Online Program

Weight related perceptions and perceived threat to disease among African American Women in Mississippi

Monday, November 2, 2015 : 8:30 a.m. - 8:50 a.m.

Alyce Stewart, MPH, MCHES, DrPH (c), Behavioral and Environmental Health, Jackson State University, Jackson, MS
Mohammad Shahbazi, PhD, MPH, MCHES, School of Health Sciences (Public Health Program), Jackson State Universtiy, Pearl, MS
Clifton C. Addison, PhD, Jackson Heart Study/Project Health/School of Public Health, Jackson State University, Jackson, MS
David Brown, EdD, MCHES, School of Health Sciences, Jackson State University, Jackson, MS
Azad R. Bhuiyan, MD, MPH, PhD, Department of Epidemiology, Jackson State University, Jackson, MS
Olúgbémiga Ekúndayò2, DrPH, Department of Health Services Administration, Eastern Washington University, Spokane, WA

Background: Nationally, African American women have the highest obesity prevalence compared to women of other racial and ethnic groups; and Mississippi has the highest adult obesity rate in the nation. Obesity contributes to many chronic diseases.  Studies have shown that African American women (AAW) misperceive their weight status. These studies have implied that such misperception may prevent women or decrease their motivation to participate in weight loss programs, disagree that their weight is a health risk, and may not be receptive to public health messages. What is unclear are the reasons why AAW misperceive their weight status. This doctoral dissertation study is the first attempt in Mississippi to empirically document this health-related issue.

Methods: Qualitative research methodology was utilized to collect data from thirty-six African American. Women were 21 years of age and older from all socioeconomic and educational backgrounds from Hinds County in Mississippi. Focus groups were conducted to explore attitudes, beliefs, and contributing factors to weight perception of African American women in Mississippi. Thematic analysis was used to analyze the collected data.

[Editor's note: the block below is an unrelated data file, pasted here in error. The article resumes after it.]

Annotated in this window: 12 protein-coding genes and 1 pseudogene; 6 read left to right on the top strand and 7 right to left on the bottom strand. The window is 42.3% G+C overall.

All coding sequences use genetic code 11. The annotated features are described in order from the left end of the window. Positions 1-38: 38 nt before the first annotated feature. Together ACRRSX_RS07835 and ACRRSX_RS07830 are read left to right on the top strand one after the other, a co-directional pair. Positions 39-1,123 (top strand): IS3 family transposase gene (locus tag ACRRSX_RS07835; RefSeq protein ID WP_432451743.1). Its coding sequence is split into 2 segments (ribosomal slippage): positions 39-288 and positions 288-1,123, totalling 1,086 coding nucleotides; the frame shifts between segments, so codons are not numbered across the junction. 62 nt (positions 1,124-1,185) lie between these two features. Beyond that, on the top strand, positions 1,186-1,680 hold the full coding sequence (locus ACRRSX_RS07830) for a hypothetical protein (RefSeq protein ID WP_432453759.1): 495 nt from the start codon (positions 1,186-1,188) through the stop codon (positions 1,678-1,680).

Results: Key themes presented as contributing factors to weight perception reflective of interpretations across focus group discussions were (1) body mass index chart, (2) stigma of the word “obese”, and (3) denial.

Conclusion: Findings will assist public health and health care providers with developing tailored interventions and programs to address weight related insight and establish policies on how weight is assessed for this population.

Learning Areas:

Assessment of individual and community needs for health education
Chronic disease management and prevention
Planning of health education strategies, interventions, and programs
Program planning
Public health or related education
Public health or related research

Learning Objectives:
Explain weight related perceptions among African American women in Mississippi List contributing factors for weight misperception among African American women in Mississippi Identify risks and perceived threat of disease for African American women in Mississippi

Keyword(s): African American, Obesity

Presenting author's disclosure statement:

Qualified on the content I am responsible for because: As a graduate public health student, I have taken advance graduate-level courses in public health discipline and some of their applications in real world. I spent three years with Centers for Disease Control and Prevention where I had supervised training, and then conducted independent public health program, implemented and evaluated them. As a doctoral student, I am well prepared to present to diverse audiences.
Any relevant financial relationships? No

I agree to comply with the American Public Health Association Conflict of Interest and Commercial Support Guidelines, and to disclose to the participants any off-label or experimental uses of a commercial product or service discussed in my presentation.